"They are quoting anywhere from $3.40 or $3.50 a kilo."
Lighter cattle were also dearer, although there were still a couple of months of winter to go and concerns over feed supplies remained.
"The feedlotters are certainly going to keep this job going," he said.
Rodwells Pakenham agent Anthony Delaney said it was a lighter yarding, but quality was improved.
"All in all, the market was a lot better," Mr Delaney said.
"We have seen feeder type steers up to $3.50/kg, for 400-500kg stock, with all feedlots active on them - the big players, plus a couple of smaller local ones.
"It is pushing people who would normally buy at the 350-360kg back down to the 300kg mark, so we have seen a lift in that, as well."
Good pen lots of weaners would have been up to $150 dearer.
"But you need to have decent lines of pen lots to achieve that," he said.
"The ones and twos have sold a lot better, but are still a little bit lacklustre."
Top sellers included a draft from Hill Farm, Healesville, which sold a pen of 12, 274kg, steers, by an Absolute Angus bull, for $1020, or 372c/kg.
A second pen of 14, 236k, sold for $900, or 381c/kg.
Among the lines of cattle were those offered by the Etheridge family, Yarrawalla, Gruyere, who turned off August/September 2018 drop Lawson bull steers and heifers, which were weaned at 12 weeks.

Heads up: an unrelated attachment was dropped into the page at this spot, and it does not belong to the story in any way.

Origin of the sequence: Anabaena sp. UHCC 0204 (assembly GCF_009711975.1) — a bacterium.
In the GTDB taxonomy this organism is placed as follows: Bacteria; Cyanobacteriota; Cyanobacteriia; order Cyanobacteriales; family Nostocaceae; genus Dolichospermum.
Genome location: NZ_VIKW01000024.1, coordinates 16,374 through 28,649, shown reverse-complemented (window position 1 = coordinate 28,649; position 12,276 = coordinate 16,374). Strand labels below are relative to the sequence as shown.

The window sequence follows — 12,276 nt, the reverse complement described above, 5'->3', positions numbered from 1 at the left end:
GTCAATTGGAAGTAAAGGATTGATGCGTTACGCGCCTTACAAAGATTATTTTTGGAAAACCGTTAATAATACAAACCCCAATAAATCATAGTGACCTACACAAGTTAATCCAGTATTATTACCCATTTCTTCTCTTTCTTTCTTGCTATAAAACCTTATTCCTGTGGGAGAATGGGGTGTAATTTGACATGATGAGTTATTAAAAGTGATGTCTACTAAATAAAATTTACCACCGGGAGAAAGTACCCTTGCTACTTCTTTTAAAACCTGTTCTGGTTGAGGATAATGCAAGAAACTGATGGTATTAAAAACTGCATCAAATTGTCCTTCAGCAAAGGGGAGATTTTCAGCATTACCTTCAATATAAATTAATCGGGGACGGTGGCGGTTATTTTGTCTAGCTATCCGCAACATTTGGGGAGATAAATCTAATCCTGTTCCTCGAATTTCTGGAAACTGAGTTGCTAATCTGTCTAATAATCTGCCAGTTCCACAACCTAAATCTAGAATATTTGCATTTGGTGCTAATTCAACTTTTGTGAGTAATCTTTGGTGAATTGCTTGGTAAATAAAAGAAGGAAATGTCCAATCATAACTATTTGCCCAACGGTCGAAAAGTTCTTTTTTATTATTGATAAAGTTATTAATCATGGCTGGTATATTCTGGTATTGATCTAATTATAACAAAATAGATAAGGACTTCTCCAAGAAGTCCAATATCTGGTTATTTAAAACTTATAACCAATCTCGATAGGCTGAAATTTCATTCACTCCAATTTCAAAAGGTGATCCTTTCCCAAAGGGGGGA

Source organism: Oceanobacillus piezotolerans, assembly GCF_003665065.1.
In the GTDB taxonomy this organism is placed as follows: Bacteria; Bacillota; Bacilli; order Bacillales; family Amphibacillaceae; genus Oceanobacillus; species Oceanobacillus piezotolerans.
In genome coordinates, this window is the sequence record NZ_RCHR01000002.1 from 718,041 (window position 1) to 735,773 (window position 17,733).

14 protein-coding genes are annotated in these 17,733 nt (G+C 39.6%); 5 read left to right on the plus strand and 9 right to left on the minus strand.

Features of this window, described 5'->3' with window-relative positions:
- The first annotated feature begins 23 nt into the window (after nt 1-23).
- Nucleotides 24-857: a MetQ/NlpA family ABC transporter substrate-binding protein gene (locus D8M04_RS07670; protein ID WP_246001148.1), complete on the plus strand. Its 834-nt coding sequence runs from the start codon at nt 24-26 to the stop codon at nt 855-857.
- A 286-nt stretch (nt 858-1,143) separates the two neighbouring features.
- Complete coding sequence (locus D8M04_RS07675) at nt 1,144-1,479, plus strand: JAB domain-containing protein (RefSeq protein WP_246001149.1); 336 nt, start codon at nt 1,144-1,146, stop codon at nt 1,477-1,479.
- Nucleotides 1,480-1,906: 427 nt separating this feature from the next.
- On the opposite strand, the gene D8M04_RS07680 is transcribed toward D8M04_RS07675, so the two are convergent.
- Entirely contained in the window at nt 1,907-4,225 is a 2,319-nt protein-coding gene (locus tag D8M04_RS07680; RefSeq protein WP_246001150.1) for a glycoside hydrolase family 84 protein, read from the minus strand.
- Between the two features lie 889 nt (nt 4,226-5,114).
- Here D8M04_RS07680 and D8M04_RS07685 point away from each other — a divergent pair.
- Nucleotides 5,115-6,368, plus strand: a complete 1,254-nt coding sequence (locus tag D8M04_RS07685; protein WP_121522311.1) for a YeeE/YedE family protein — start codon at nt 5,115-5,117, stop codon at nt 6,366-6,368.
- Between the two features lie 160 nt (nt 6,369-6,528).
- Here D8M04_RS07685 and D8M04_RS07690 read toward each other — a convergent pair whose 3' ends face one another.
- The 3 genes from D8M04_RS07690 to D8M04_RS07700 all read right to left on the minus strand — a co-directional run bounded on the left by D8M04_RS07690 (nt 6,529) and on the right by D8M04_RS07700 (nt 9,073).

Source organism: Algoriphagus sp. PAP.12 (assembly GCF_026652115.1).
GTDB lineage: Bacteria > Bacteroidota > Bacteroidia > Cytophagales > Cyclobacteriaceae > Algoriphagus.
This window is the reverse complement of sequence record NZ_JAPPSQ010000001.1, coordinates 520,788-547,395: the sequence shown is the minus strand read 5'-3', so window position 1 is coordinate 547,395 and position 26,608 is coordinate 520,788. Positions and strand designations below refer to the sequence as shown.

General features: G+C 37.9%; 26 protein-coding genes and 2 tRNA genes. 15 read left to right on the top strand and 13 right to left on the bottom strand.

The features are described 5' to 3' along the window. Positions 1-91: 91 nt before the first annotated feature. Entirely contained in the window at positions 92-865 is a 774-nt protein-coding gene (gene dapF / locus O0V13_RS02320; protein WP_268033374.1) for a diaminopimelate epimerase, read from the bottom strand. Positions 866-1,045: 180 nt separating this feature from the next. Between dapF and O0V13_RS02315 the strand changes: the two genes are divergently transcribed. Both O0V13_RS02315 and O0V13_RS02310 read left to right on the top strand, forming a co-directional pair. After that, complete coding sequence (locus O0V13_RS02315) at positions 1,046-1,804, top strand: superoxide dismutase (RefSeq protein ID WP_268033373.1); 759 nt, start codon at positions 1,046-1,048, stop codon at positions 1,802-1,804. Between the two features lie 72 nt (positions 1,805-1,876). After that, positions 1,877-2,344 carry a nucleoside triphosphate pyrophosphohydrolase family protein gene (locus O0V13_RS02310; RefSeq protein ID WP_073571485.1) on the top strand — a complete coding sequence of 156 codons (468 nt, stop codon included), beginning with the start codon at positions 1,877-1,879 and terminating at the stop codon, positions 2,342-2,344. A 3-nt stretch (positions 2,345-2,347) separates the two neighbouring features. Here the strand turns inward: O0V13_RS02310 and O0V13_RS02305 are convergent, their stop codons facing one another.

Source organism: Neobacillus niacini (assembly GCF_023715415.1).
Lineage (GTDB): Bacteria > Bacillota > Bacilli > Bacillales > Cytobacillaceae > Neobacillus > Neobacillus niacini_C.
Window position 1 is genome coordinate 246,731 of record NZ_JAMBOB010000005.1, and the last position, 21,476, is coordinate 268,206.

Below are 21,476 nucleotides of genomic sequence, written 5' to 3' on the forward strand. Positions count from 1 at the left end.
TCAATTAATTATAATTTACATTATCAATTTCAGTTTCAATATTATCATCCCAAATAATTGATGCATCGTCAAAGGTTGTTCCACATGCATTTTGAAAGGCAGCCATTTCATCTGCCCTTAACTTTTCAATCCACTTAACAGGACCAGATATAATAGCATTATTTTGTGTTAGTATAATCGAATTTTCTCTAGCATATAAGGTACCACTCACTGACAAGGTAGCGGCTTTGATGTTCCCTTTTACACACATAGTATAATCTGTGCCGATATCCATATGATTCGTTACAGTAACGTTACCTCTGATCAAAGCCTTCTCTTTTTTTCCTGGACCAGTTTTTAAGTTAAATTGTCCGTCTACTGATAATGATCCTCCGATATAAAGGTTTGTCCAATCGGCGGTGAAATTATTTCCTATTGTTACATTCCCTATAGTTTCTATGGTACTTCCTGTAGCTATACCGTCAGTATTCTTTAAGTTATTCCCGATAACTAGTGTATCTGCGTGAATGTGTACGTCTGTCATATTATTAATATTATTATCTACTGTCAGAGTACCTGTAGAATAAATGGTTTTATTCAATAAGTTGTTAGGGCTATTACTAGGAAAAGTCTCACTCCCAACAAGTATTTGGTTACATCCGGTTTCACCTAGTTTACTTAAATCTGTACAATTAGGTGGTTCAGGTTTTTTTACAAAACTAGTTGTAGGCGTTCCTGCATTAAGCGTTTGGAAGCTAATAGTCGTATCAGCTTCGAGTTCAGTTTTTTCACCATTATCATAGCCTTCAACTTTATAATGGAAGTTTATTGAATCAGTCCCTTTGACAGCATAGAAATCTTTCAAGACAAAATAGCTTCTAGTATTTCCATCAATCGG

The first pen of 15 steers, 384kg, sold for $1310, or 341c/kg, while the second pen of 22, 355kg, sold for $1300, or 366c/kg.
Prices for the lighter Yarrawalla cattle ranged from $1070 to $1130, or 350c/kg to 358c/kg.
The heifer portion also sold well.
"Tuck these heifers away, and you'll be very happy with them," Mr Setches told the gallery.
After the sale, Mr Setches said Yarrawalla had turned off early, due to seasonal conditions.
"To the credit of the vendor, they have brought the cattle up in that very forward, store condition," Mr Setches said.
"They struck a very strong store market, probably on the back of a rising fat market."
A pen of 12, 308kg, Yarrawalla heifers sold for $940, or 305c/kg, while another draft of 12, 265kg, sold for $870, or 328c/kg.